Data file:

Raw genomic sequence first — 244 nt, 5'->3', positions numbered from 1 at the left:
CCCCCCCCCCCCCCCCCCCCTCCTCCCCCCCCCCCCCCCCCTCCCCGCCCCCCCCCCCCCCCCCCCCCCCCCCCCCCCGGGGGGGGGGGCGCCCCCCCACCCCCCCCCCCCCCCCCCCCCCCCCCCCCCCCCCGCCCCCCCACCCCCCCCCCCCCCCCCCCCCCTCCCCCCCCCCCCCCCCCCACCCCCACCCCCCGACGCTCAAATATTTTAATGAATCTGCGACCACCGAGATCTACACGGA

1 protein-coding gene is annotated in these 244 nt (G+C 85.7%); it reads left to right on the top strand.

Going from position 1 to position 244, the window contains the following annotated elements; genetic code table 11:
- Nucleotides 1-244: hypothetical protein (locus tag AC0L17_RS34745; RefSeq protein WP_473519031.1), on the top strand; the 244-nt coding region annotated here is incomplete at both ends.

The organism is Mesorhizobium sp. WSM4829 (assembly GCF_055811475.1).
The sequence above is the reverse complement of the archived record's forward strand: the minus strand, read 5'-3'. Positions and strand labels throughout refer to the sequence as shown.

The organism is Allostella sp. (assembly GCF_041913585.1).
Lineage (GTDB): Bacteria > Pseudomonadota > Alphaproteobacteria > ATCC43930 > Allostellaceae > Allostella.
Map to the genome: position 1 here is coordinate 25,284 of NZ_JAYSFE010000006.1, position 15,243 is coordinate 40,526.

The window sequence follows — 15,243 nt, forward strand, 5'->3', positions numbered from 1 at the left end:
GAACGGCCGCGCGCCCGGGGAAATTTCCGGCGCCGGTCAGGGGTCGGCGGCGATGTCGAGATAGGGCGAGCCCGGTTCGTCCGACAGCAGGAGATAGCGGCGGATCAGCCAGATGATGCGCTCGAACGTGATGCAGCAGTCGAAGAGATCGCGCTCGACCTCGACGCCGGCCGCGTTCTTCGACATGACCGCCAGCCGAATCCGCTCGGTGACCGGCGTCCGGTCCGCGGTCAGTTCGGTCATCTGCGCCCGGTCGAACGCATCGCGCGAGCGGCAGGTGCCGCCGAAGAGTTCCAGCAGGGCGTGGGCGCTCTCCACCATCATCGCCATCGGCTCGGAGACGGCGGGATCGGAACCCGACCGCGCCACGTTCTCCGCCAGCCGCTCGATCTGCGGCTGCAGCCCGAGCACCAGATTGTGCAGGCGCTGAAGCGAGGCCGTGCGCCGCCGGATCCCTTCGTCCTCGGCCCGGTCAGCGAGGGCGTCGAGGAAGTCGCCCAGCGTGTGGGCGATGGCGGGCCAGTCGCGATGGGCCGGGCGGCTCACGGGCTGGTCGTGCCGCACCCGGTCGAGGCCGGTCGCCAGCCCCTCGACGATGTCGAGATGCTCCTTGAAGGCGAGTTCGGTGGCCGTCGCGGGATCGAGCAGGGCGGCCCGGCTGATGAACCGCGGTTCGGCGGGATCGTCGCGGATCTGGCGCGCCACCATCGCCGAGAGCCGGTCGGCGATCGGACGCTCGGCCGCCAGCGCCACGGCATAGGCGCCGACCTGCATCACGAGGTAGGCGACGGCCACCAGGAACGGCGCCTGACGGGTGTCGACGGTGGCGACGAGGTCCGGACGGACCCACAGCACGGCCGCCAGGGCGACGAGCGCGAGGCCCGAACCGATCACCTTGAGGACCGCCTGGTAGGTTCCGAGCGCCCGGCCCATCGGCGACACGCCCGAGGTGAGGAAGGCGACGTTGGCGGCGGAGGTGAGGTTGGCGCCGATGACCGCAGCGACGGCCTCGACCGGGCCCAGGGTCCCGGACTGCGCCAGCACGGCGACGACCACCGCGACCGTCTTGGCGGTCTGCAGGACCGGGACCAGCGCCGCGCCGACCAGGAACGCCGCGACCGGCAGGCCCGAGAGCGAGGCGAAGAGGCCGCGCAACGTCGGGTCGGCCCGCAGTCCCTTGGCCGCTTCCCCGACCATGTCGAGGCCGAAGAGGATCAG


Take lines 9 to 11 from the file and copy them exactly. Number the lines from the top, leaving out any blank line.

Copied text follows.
Lineage (GTDB): Bacteria > Pseudomonadota > Alphaproteobacteria > ATCC43930 > Allostellaceae > Allostella.
Map to the genome: position 1 here is coordinate 25,284 of NZ_JAYSFE010000006.1, position 15,243 is coordinate 40,526.

The window sequence follows — 15,243 nt, forward strand, 5'->3', positions numbered from 1 at the left end: